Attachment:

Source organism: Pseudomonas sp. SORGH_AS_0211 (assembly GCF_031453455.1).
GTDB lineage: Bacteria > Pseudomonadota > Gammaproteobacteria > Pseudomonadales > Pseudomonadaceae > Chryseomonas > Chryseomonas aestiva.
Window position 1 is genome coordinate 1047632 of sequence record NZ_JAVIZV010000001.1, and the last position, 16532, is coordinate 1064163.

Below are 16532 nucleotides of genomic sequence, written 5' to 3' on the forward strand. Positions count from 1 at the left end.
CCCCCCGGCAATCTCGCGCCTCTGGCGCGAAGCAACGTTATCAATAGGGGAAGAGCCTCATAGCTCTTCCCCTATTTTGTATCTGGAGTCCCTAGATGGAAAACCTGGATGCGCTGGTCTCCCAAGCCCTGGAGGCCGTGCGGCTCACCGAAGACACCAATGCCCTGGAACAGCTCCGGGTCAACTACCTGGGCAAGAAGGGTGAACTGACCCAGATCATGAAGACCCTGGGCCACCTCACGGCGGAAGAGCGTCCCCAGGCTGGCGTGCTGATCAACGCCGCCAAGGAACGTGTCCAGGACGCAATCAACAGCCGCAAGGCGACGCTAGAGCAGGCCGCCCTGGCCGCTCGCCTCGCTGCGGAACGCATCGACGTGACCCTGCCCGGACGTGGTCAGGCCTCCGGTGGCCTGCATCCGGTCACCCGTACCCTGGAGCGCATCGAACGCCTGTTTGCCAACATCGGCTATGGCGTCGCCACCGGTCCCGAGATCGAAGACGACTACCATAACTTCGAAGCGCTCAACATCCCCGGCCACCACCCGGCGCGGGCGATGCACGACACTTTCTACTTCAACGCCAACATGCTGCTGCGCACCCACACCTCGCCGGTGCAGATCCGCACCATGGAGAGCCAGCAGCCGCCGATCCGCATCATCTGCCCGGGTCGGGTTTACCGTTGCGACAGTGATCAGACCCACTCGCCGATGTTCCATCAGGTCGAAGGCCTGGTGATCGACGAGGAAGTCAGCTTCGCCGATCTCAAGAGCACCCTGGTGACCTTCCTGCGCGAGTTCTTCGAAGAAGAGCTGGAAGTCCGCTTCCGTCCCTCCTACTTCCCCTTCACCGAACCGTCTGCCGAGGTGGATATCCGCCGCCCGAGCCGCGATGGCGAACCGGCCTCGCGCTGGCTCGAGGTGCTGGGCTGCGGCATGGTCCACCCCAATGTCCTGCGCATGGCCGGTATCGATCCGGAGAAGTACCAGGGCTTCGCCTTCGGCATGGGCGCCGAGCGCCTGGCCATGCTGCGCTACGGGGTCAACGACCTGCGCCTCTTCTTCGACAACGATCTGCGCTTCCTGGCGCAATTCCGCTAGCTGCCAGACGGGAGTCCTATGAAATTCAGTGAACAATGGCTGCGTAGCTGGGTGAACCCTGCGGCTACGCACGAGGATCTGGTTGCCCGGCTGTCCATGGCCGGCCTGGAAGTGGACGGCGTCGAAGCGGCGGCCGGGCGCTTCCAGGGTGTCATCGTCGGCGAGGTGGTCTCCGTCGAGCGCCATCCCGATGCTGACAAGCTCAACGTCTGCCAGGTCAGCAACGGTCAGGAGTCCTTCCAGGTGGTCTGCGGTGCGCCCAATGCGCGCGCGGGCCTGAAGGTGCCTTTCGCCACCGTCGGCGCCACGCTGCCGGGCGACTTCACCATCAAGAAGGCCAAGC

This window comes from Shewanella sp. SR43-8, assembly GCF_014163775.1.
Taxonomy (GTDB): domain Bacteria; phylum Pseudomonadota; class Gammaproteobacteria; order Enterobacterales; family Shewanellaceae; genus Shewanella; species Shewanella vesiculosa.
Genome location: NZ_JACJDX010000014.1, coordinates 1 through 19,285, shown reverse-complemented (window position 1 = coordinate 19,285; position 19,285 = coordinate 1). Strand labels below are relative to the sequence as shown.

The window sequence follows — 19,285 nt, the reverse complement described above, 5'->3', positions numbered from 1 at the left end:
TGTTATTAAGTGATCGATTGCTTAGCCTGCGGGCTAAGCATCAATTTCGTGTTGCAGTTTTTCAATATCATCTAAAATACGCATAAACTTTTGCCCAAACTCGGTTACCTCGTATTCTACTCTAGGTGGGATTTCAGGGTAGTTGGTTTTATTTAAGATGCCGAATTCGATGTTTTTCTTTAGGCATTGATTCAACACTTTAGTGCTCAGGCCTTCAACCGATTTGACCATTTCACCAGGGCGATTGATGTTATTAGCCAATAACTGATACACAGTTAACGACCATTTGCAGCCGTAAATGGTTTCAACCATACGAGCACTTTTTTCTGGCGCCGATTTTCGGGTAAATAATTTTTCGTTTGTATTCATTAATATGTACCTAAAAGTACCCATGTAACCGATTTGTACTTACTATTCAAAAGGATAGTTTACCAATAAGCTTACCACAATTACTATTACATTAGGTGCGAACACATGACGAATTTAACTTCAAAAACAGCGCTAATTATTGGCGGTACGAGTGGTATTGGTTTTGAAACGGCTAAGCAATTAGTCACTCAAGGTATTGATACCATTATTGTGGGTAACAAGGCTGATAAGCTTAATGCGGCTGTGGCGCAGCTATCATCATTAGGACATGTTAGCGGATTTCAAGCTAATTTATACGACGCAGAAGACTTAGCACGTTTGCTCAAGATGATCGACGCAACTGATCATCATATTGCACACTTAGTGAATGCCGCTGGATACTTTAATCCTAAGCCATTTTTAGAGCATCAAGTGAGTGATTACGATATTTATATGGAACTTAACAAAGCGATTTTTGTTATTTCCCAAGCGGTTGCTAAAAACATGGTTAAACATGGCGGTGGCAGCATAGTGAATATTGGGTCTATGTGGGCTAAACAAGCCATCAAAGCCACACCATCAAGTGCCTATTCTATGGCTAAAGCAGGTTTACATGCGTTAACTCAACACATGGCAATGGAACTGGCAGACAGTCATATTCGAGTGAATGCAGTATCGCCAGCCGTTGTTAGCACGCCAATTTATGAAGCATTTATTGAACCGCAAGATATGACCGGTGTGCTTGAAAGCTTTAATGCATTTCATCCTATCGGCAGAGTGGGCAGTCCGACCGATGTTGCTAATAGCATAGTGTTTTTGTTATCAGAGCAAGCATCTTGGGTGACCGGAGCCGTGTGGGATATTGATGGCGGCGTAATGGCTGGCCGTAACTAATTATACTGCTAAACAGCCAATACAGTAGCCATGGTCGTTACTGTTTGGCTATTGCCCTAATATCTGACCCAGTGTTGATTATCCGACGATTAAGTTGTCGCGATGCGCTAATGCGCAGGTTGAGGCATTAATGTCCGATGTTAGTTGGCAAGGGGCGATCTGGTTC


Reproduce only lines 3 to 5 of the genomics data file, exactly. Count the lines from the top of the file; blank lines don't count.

Window position 1 is genome coordinate 1047632 of sequence record NZ_JAVIZV010000001.1, and the last position, 16532, is coordinate 1064163.

Below are 16532 nucleotides of genomic sequence, written 5' to 3' on the forward strand. Positions count from 1 at the left end.
CCCCCCGGCAATCTCGCGCCTCTGGCGCGAAGCAACGTTATCAATAGGGGAAGAGCCTCATAGCTCTTCCCCTATTTTGTATCTGGAGTCCCTAGATGGAAAACCTGGATGCGCTGGTCTCCCAAGCCCTGGAGGCCGTGCGGCTCACCGAAGACACCAATGCCCTGGAACAGCTCCGGGTCAACTACCTGGGCAAGAAGGGTGAACTGACCCAGATCATGAAGACCCTGGGCCACCTCACGGCGGAAGAGCGTCCCCAGGCTGGCGTGCTGATCAACGCCGCCAAGGAACGTGTCCAGGACGCAATCAACAGCCGCAAGGCGACGCTAGAGCAGGCCGCCCTGGCCGCTCGCCTCGCTGCGGAACGCATCGACGTGACCCTGCCCGGACGTGGTCAGGCCTCCGGTGGCCTGCATCCGGTCACCCGTACCCTGGAGCGCATCGAACGCCTGTTTGCCAACATCGGCTATGGCGTCGCCACCGGTCCCGAGATCGAAGACGACTACCATAACTTCGAAGCGCTCAACATCCCCGGCCACCACCCGGCGCGGGCGATGCACGACACTTTCTACTTCAACGCCAACATGCTGCTGCGCACCCACACCTCGCCGGTGCAGATCCGCACCATGGAGAGCCAGCAGCCGCCGATCCGCATCATCTGCCCGGGTCGGGTTTACCGTTGCGACAGTGATCAGACCCACTCGCCGATGTTCCATCAGGTCGAAGGCCTGGTGATCGACGAGGAAGTCAGCTTCGCCGATCTCAAGAGCACCCTGGTGACCTTCCTGCGCGAGTTCTTCGAAGAAGAGCTGGAAGTCCGCTTCCGTCCCTCCTACTTCCCCTTCACCGAACCGTCTGCCGAGGTGGATATCCGCCGCCCGAGCCGCGATGGCGAACCGGCCTCGCGCTGGCTCGAGGTGCTGGGCTGCGGCATGGTCCACCCCAATGTCCTGCGCATGGCCGGTATCGATCCGGAGAAGTACCAGGGCTTCGCCTTCGGCATGGGCGCCGAGCGCCTGGCCATGCTGCGCTACGGGGTCAACGACCTGCGCCTCTTCTTCGACAACGATCTGCGCTTCCTGGCGCAATTCCGCTAGCTGCCAGACGGGAGTCCTATGAAATTCAGTGAACAATGGCTGCGTAGCTGGGTGAACCCTGCGGCTACGCACGAGGATCTGGTTGCCCGGCTGTCCATGGCCGGCCTGGAAGTGGACGGCGTCGAAGCGGCGGCCGGGCGCTTCCAGGGTGTCATCGTCGGCGAGGTGGTCTCCGTCGAGCGCCATCCCGATGCTGACAAGCTCAACGTCTGCCAGGTCAGCAACGGTCAGGAGTCCTTCCAGGTGGTCTGCGGTGCGCCCAATGCGCGCGCGGGCCTGAAGGTGCCTTTCGCCACCGTCGGCGCCACGCTGCCGGGCGACTTCACCATCAAGAAGGCCAAGC